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World Development Report 1990 [electronic resource]Poverty

By: World Bank.
Contributor(s): World Bank.
Material type: materialTypeLabelBookSeries: World Bank e-Library: ; World Development Report: Publisher: Washington, D.C. : The World Bank 1990Description: 1 online resource (260 p.).ISBN: 019520851X.Subject(s): Debt Markets | Economic Theory and Research | Emerging Markets | Environment | Environmental Economics and Policies | Finance and Financial Sector Development | Macroeconomics and Economic Growth | Poverty Reduction | Private Sector Development | Pro-Poor GrowthOnline resources: home Abstract: This report is the thirteenth in the annual series addressing major development issues. This report is about the poor. It is thus about the fundamental issue in economic development: the eradication of poverty from the world. The report defines poverty in broad terms, to include literacy, nutrition, and health, as well as income. The evidence suggests that rapid and politically sustainable progress on poverty has been achieved by pursuing a strategy with two equally important elements. The first is to promote the efficient use of the poor's most abundant asset: labor. It calls for policies that harness market incentives, social and political institutions, infrastructure and technology. The second element is the provision of basic social services to the poor (e.g. primary health care, family planning, nutrition, and primary education). The report concludes that eliminating poverty altogether is not a realistic goal for the 1990s, but that reducing it greatly is entirely possible. Using plausible assumptions about the global economic environment, and with some policy improvements, the report projects a fall of one third in the number of people in poverty by the year 2000.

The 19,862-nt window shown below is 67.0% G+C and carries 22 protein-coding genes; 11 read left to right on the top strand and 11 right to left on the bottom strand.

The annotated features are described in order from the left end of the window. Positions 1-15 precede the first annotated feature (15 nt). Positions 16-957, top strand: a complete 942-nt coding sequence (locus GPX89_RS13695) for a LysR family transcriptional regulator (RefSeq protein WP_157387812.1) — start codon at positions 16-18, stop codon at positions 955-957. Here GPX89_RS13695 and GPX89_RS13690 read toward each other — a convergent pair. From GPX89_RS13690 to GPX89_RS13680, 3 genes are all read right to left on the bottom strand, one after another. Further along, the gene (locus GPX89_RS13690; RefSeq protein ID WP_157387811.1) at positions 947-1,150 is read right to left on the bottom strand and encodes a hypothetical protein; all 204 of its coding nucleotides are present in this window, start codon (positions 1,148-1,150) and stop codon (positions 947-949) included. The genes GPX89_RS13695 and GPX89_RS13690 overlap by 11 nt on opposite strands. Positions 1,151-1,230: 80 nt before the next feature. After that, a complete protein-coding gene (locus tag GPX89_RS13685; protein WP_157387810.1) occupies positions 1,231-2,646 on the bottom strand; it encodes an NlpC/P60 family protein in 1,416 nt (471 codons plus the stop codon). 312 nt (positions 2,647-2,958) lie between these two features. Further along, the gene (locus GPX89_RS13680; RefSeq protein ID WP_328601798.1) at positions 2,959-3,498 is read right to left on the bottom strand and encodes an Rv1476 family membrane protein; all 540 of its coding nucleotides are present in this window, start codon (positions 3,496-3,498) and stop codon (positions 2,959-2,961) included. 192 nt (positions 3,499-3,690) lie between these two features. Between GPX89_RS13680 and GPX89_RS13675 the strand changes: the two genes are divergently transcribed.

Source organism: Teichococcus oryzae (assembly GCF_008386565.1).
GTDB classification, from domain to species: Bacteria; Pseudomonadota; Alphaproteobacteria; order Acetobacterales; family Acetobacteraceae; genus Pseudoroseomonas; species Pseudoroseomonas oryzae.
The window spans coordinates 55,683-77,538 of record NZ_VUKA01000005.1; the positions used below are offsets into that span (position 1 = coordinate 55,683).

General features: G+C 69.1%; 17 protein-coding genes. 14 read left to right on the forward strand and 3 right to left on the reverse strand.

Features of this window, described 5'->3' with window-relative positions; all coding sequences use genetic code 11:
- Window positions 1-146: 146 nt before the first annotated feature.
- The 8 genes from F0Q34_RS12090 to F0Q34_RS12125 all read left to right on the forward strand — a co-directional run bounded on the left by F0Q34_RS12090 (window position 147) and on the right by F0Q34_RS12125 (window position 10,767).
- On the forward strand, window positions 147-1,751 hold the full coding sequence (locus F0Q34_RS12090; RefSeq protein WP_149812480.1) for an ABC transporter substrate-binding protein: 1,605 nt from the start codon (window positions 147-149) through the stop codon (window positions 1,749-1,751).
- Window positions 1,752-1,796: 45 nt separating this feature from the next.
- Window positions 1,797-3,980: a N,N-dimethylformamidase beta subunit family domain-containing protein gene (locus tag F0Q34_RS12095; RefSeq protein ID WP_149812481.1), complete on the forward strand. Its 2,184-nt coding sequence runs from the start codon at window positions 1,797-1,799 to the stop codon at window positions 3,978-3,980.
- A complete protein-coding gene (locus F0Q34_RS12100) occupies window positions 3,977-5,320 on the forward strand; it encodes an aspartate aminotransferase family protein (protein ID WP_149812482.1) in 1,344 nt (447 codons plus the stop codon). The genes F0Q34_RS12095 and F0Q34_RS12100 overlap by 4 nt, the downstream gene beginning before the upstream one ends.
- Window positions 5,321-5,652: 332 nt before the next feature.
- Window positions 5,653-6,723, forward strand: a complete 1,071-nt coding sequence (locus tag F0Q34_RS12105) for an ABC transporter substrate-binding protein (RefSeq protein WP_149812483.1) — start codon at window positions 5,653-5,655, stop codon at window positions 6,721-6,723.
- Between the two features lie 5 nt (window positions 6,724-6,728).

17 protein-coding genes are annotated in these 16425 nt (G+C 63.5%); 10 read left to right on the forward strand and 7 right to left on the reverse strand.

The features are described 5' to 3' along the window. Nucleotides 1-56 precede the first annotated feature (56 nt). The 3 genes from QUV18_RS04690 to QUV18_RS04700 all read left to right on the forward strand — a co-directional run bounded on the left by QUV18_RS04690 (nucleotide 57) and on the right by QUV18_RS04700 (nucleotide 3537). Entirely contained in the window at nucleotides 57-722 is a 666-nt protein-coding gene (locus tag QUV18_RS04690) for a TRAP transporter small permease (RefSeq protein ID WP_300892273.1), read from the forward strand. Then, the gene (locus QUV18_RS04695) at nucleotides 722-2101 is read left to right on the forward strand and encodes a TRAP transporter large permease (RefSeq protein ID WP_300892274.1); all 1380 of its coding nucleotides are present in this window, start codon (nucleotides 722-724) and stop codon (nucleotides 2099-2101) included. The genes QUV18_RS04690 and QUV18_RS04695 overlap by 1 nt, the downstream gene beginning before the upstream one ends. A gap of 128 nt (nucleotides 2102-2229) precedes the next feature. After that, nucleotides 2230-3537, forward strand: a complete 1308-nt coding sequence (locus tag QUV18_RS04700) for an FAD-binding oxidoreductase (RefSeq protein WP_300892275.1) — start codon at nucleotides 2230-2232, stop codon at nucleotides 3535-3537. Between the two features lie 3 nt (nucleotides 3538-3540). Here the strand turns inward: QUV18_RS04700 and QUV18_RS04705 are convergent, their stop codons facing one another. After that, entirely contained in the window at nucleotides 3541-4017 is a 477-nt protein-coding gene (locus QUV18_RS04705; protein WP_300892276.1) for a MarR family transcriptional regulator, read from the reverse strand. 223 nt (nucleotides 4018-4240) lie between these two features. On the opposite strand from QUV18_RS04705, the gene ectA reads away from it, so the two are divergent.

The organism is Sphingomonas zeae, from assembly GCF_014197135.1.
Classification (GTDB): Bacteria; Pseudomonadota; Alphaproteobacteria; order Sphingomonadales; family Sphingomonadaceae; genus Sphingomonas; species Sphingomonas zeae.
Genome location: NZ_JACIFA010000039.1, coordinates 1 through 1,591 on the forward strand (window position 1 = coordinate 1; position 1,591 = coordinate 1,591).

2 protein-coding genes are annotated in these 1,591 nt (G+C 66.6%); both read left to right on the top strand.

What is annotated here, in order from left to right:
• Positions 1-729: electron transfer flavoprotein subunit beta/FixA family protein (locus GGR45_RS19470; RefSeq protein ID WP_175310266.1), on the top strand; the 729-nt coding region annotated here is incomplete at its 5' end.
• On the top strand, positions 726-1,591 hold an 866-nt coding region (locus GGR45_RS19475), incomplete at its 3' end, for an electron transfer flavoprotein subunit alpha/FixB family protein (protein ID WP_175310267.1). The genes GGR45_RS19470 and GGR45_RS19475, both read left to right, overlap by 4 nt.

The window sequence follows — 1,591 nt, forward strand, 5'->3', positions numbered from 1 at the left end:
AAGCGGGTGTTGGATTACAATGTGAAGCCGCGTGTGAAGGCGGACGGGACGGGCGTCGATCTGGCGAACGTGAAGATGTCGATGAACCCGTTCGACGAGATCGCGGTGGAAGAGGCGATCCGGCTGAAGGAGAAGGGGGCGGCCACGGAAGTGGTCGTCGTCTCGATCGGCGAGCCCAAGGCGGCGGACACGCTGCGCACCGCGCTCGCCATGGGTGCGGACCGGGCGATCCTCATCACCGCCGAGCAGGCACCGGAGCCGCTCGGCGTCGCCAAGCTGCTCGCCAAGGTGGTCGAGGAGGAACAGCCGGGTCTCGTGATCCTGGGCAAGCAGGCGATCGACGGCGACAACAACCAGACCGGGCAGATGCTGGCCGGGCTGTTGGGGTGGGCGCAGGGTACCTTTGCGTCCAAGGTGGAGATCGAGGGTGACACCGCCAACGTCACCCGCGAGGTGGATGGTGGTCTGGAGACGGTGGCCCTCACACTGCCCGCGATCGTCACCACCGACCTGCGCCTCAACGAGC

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This report is the thirteenth in the annual series addressing major development issues. This report is about the poor. It is thus about the fundamental issue in economic development: the eradication of poverty from the world. The report defines poverty in broad terms, to include literacy, nutrition, and health, as well as income. The evidence suggests that rapid and politically sustainable progress on poverty has been achieved by pursuing a strategy with two equally important elements. The first is to promote the efficient use of the poor's most abundant asset: labor. It calls for policies that harness market incentives, social and political institutions, infrastructure and technology. The second element is the provision of basic social services to the poor (e.g. primary health care, family planning, nutrition, and primary education). The report concludes that eliminating poverty altogether is not a realistic goal for the 1990s, but that reducing it greatly is entirely possible. Using plausible assumptions about the global economic environment, and with some policy improvements, the report projects a fall of one third in the number of people in poverty by the year 2000.

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